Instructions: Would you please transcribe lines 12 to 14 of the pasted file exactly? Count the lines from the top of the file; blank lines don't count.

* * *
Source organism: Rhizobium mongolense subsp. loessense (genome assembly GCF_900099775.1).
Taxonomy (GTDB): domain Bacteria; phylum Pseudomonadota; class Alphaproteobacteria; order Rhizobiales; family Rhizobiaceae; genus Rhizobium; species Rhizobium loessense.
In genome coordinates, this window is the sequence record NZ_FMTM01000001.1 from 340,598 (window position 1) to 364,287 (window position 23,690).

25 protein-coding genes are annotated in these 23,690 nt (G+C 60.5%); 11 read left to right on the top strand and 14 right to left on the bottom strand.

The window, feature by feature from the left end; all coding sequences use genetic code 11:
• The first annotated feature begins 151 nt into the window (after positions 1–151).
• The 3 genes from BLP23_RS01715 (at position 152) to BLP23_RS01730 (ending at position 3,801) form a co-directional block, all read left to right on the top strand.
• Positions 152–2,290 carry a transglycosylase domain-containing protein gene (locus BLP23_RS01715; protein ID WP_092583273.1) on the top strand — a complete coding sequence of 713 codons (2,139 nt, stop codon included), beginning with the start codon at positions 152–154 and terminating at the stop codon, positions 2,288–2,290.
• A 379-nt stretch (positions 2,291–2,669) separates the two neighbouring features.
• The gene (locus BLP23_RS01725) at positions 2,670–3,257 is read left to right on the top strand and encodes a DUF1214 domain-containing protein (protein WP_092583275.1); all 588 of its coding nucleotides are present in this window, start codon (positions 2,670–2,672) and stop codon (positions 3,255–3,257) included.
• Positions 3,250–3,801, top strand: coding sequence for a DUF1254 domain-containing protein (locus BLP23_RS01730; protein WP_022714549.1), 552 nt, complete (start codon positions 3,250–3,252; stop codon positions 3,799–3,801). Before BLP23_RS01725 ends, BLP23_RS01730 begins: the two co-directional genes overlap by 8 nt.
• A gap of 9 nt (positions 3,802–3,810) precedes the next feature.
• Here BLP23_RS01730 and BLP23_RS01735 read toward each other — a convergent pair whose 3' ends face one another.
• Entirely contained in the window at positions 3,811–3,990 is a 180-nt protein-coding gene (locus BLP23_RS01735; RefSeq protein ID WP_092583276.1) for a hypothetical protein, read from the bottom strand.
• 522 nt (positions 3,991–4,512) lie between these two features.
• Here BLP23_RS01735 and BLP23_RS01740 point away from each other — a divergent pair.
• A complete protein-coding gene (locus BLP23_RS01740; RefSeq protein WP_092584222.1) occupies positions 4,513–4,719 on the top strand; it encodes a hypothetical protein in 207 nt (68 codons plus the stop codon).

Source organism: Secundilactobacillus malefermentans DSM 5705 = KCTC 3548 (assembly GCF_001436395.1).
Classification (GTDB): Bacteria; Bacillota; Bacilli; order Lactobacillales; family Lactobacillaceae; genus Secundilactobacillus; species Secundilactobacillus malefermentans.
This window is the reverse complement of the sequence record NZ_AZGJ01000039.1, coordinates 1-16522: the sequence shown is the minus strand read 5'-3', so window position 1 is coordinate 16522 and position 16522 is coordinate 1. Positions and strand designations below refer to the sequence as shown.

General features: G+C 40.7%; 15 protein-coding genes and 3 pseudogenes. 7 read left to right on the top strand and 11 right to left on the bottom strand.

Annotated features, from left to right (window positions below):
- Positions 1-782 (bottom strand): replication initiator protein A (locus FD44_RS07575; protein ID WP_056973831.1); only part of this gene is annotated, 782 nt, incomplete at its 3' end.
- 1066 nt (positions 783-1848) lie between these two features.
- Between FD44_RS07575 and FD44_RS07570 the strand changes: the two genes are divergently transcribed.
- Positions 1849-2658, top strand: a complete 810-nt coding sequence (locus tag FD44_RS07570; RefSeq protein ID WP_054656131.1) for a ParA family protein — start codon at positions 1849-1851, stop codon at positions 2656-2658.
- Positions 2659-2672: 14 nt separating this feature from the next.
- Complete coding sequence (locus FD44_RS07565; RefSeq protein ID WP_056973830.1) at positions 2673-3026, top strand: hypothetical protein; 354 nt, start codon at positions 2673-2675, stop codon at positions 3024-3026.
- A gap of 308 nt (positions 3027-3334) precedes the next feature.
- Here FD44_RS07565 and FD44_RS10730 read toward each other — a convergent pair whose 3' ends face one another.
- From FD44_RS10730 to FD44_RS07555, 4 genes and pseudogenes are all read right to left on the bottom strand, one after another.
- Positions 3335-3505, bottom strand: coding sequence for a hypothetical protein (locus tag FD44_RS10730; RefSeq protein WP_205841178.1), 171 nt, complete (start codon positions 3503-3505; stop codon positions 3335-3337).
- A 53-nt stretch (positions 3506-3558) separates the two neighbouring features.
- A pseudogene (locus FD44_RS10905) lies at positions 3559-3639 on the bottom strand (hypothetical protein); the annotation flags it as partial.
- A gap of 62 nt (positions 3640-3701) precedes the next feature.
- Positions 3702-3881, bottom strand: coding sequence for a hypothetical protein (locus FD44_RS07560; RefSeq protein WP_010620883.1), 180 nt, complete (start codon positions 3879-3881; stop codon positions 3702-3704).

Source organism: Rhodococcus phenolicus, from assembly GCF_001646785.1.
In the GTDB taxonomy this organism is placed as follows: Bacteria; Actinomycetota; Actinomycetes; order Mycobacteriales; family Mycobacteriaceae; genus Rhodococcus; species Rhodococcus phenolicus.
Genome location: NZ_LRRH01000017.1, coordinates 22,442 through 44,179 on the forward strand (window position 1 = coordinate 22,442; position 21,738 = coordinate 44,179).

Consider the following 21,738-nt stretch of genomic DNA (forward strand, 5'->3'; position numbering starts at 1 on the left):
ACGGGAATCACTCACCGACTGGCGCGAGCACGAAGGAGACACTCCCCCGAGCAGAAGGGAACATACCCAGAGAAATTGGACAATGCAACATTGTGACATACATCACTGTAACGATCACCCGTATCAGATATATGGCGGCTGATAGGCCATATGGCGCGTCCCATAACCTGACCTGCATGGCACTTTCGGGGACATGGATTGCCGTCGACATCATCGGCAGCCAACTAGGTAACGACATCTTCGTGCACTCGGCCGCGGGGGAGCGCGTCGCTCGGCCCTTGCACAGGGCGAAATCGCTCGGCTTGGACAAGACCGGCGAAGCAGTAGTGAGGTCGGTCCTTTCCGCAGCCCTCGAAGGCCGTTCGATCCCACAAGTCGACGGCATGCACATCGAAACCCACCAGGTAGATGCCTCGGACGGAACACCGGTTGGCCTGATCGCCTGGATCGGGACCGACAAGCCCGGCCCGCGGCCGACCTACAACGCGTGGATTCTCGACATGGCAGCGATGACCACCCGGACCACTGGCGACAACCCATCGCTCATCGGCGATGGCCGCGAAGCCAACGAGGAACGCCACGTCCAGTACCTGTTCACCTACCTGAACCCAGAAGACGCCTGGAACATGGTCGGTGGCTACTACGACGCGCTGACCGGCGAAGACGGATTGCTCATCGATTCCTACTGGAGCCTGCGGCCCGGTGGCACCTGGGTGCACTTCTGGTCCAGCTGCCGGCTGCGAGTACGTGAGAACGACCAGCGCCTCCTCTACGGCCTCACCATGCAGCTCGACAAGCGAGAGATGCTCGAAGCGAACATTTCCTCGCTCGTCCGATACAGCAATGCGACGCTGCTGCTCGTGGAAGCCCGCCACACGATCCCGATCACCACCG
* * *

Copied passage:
• A gap of 9 nt (positions 3,802–3,810) precedes the next feature.
• Here BLP23_RS01730 and BLP23_RS01735 read toward each other — a convergent pair whose 3' ends face one another.
• Entirely contained in the window at positions 3,811–3,990 is a 180-nt protein-coding gene (locus BLP23_RS01735; RefSeq protein ID WP_092583276.1) for a hypothetical protein, read from the bottom strand.